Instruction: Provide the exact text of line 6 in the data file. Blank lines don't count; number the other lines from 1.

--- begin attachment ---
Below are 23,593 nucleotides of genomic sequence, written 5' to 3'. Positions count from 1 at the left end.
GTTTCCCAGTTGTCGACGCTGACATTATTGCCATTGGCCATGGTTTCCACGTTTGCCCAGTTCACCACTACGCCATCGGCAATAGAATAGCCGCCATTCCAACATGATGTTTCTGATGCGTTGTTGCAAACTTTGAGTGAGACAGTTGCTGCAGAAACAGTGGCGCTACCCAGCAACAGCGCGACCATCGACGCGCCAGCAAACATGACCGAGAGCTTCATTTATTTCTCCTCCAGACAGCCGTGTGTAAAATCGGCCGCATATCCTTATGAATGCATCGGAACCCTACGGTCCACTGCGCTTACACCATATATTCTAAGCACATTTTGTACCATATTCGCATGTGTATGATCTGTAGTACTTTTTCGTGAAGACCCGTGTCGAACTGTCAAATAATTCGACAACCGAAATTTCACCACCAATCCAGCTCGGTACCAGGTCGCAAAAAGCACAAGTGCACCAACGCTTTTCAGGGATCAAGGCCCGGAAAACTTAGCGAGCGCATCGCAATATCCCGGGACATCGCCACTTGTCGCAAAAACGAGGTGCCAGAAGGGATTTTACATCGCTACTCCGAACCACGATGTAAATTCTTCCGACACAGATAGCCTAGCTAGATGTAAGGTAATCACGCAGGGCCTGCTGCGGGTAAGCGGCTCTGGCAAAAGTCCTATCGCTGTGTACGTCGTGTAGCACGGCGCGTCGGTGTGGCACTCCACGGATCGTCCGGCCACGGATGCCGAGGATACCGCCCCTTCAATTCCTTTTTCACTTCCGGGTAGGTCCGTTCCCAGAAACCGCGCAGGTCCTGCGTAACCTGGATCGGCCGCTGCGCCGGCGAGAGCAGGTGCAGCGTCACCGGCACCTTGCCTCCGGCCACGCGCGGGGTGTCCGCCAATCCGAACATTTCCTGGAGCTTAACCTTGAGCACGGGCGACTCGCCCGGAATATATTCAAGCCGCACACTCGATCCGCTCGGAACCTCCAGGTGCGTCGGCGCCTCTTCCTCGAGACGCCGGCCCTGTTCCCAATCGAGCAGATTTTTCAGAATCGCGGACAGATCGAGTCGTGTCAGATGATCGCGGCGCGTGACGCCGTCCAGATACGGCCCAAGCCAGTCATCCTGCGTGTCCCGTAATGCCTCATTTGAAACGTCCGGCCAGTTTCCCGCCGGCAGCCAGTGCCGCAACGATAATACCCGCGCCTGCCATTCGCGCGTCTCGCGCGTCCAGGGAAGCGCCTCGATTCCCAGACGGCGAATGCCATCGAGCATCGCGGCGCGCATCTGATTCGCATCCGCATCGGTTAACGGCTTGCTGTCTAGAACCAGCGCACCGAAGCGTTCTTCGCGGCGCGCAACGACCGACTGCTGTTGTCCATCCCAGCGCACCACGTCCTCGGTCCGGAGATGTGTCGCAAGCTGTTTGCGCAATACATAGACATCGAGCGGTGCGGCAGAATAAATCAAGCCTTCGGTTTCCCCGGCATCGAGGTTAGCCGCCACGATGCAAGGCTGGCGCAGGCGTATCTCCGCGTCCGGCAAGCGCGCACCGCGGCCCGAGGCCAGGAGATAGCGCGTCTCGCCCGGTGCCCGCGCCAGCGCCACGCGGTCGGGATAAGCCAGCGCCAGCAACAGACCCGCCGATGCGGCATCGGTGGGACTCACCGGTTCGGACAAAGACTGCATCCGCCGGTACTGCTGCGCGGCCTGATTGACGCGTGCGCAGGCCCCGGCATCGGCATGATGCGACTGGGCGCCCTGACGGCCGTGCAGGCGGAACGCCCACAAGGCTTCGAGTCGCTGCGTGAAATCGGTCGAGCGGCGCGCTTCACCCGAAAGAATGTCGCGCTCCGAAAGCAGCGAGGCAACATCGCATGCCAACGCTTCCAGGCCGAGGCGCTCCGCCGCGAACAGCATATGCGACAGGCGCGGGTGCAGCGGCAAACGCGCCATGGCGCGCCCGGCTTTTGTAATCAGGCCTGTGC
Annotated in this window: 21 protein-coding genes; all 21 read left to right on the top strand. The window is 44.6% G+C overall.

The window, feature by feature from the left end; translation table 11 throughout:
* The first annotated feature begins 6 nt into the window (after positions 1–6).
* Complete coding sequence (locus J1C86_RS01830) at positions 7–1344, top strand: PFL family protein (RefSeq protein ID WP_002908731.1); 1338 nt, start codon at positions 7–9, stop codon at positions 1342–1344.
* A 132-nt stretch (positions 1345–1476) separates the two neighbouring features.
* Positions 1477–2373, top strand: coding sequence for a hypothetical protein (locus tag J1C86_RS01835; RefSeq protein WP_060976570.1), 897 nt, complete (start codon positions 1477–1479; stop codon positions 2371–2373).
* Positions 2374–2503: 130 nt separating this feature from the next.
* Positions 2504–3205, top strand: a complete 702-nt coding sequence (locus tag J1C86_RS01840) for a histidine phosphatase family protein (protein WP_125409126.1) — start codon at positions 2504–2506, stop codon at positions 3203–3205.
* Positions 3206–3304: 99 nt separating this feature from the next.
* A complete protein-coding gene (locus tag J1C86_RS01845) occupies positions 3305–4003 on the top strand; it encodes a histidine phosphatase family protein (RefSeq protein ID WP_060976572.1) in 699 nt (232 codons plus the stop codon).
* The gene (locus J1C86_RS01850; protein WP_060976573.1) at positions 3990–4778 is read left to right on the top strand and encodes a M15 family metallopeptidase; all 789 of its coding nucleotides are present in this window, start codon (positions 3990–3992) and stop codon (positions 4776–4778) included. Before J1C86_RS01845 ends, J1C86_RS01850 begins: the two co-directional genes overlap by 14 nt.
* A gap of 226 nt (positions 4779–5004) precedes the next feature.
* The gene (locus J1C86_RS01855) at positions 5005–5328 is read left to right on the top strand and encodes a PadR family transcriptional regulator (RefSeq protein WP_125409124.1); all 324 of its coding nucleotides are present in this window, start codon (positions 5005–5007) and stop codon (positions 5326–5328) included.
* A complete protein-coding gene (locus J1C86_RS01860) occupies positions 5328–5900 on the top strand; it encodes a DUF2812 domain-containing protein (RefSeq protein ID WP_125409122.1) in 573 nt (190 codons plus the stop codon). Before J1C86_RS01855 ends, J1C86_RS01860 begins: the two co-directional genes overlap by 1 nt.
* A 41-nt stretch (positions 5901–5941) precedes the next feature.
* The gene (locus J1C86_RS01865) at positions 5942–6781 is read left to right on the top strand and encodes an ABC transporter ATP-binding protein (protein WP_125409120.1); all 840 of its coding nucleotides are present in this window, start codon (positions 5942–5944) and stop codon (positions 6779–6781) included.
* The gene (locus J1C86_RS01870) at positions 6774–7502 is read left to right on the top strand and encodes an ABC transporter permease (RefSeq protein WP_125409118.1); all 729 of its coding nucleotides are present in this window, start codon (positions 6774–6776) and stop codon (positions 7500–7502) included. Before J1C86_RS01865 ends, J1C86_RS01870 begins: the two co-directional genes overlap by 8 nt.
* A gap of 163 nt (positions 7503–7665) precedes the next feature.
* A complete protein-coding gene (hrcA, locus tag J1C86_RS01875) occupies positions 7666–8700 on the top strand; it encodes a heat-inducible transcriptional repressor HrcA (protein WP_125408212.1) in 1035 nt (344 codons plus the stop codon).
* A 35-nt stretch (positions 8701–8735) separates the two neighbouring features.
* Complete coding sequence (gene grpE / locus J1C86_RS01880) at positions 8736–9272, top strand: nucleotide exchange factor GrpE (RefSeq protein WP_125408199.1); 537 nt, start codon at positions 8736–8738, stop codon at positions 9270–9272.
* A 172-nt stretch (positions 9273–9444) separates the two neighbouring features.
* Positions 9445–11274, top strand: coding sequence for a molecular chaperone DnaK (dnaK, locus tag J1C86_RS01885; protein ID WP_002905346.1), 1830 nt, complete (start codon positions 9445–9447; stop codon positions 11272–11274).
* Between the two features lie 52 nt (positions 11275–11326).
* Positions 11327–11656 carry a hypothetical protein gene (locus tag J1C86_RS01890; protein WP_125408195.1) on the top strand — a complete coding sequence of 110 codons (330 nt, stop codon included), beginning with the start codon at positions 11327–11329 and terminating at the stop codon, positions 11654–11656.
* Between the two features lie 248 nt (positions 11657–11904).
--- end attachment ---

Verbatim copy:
* Complete coding sequence (locus J1C86_RS01830) at positions 7–1344, top strand: PFL family protein (RefSeq protein ID WP_002908731.1); 1338 nt, start codon at positions 7–9, stop codon at positions 1342–1344.